Adolescent Reading: More on Censoring Twain

[The following is the beginning of a partial list of times that Huck Finn has been challenged, banned or censored since its publication in 1885.  Huck Finn holds the distinction of being the fifth most frequently banned book (Tom Sawyer comes in at #83).  Clicking on this link will navigate you to a site that teaches about censorship in literature, a very informative compendium of analyses and statistics.  —  Lew Rosenbaum]

English 406
Dr. Roggenkamp
The Adventures of Huckleberry Finn

The Adventures of Huckleberry Finn has been challenged virtually since the day it was published.  Early critics claimed that children should not read the book because Huck was a bad role model and used improper grammar.  Famously, the Concord, Massachusetts library board (including member Louisa May Alcott) voted to ban the book in 1885, saying that, “It deals with a series of adventures of a very low grade of morality; it is couched in the language of a rough, ignorant dialect, and all through its pages there is a systematic use of bad grammar and an employment of rough, coarse, inelegant expressions.  It is also very irreverent.”  Alcott herself, alas, wrote that “if Mr. Clemens cannot think of something better to tell our pure-minded lads and lasses, he had better stop writing for them.”  Twain himself was delighted, at this turn of events and called the library ban “a rattling tip-top puff which will go into every paper in the country . . . and sell 25,000 copies for us sure.”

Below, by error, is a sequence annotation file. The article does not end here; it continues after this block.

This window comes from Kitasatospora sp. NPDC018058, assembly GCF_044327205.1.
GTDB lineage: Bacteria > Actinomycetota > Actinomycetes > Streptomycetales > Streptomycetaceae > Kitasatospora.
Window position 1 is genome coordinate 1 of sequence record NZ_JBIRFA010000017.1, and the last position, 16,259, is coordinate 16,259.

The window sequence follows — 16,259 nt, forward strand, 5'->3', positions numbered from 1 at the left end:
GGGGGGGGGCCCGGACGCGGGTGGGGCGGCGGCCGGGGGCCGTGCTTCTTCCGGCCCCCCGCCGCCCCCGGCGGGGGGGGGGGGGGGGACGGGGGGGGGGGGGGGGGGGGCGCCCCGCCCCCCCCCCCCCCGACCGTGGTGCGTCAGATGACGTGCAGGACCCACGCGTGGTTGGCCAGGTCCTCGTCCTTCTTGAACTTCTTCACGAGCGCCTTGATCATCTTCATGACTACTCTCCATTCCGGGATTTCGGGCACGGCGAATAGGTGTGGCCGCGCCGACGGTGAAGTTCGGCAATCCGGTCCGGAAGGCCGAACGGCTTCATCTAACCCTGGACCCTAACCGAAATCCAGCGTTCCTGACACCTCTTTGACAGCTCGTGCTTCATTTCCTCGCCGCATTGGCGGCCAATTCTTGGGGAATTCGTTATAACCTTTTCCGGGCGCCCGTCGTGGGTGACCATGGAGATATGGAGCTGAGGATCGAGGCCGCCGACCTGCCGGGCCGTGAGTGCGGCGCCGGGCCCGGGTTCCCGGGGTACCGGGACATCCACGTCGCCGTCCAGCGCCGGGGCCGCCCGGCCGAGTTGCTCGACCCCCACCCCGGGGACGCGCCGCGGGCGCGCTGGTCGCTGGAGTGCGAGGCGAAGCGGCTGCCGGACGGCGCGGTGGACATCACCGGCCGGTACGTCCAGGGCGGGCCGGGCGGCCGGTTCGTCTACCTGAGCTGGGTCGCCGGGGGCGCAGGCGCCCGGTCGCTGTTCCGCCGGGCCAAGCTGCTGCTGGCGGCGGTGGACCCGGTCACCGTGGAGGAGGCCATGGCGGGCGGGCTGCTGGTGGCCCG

Once you click on this link, look at the menu to the left on the link page (Summaries of Challenges) and find the line for Huckleberry Finn. Click that line and you will open a word document that has the list of challenges to Huck Finn.


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